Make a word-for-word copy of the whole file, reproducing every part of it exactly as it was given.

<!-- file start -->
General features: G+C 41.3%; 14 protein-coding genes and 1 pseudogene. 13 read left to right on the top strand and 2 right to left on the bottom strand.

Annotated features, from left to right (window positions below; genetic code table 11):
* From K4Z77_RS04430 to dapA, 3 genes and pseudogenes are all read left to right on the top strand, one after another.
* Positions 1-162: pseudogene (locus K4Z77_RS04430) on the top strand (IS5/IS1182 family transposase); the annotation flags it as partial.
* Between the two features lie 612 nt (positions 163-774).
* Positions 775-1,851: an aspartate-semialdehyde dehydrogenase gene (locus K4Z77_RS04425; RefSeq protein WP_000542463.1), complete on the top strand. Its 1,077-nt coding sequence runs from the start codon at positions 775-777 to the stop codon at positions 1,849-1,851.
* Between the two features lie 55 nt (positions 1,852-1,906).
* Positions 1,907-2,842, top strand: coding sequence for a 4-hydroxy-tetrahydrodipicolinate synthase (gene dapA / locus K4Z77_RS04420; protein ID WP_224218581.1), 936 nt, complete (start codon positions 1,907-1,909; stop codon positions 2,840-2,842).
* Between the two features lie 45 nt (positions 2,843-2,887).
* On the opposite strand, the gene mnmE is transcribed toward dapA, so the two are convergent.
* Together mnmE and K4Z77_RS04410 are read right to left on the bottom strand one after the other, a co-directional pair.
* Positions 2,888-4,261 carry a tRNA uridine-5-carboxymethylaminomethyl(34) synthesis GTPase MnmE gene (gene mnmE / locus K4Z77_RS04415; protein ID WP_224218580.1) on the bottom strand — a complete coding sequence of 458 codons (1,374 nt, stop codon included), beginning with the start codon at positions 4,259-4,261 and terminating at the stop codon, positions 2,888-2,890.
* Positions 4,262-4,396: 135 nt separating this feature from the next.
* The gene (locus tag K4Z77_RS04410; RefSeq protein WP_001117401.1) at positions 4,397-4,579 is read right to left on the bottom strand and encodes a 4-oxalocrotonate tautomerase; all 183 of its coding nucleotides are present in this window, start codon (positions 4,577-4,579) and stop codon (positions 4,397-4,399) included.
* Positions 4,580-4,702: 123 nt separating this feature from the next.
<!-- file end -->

General features: G+C 41.3%; 14 protein-coding genes and 1 pseudogene. 13 read left to right on the top strand and 2 right to left on the bottom strand.

Annotated features, from left to right (window positions below; genetic code table 11):
* From K4Z77_RS04430 to dapA, 3 genes and pseudogenes are all read left to right on the top strand, one after another.
* Positions 1-162: pseudogene (locus K4Z77_RS04430) on the top strand (IS5/IS1182 family transposase); the annotation flags it as partial.
* Between the two features lie 612 nt (positions 163-774).
* Positions 775-1,851: an aspartate-semialdehyde dehydrogenase gene (locus K4Z77_RS04425; RefSeq protein WP_000542463.1), complete on the top strand. Its 1,077-nt coding sequence runs from the start codon at positions 775-777 to the stop codon at positions 1,849-1,851.
* Between the two features lie 55 nt (positions 1,852-1,906).
* Positions 1,907-2,842, top strand: coding sequence for a 4-hydroxy-tetrahydrodipicolinate synthase (gene dapA / locus K4Z77_RS04420; protein ID WP_224218581.1), 936 nt, complete (start codon positions 1,907-1,909; stop codon positions 2,840-2,842).
* Between the two features lie 45 nt (positions 2,843-2,887).
* On the opposite strand, the gene mnmE is transcribed toward dapA, so the two are convergent.
* Together mnmE and K4Z77_RS04410 are read right to left on the bottom strand one after the other, a co-directional pair.
* Positions 2,888-4,261 carry a tRNA uridine-5-carboxymethylaminomethyl(34) synthesis GTPase MnmE gene (gene mnmE / locus K4Z77_RS04415; protein ID WP_224218580.1) on the bottom strand — a complete coding sequence of 458 codons (1,374 nt, stop codon included), beginning with the start codon at positions 4,259-4,261 and terminating at the stop codon, positions 2,888-2,890.
* Positions 4,262-4,396: 135 nt separating this feature from the next.
* The gene (locus tag K4Z77_RS04410; RefSeq protein WP_001117401.1) at positions 4,397-4,579 is read right to left on the bottom strand and encodes a 4-oxalocrotonate tautomerase; all 183 of its coding nucleotides are present in this window, start codon (positions 4,577-4,579) and stop codon (positions 4,397-4,399) included.
* Positions 4,580-4,702: 123 nt separating this feature from the next.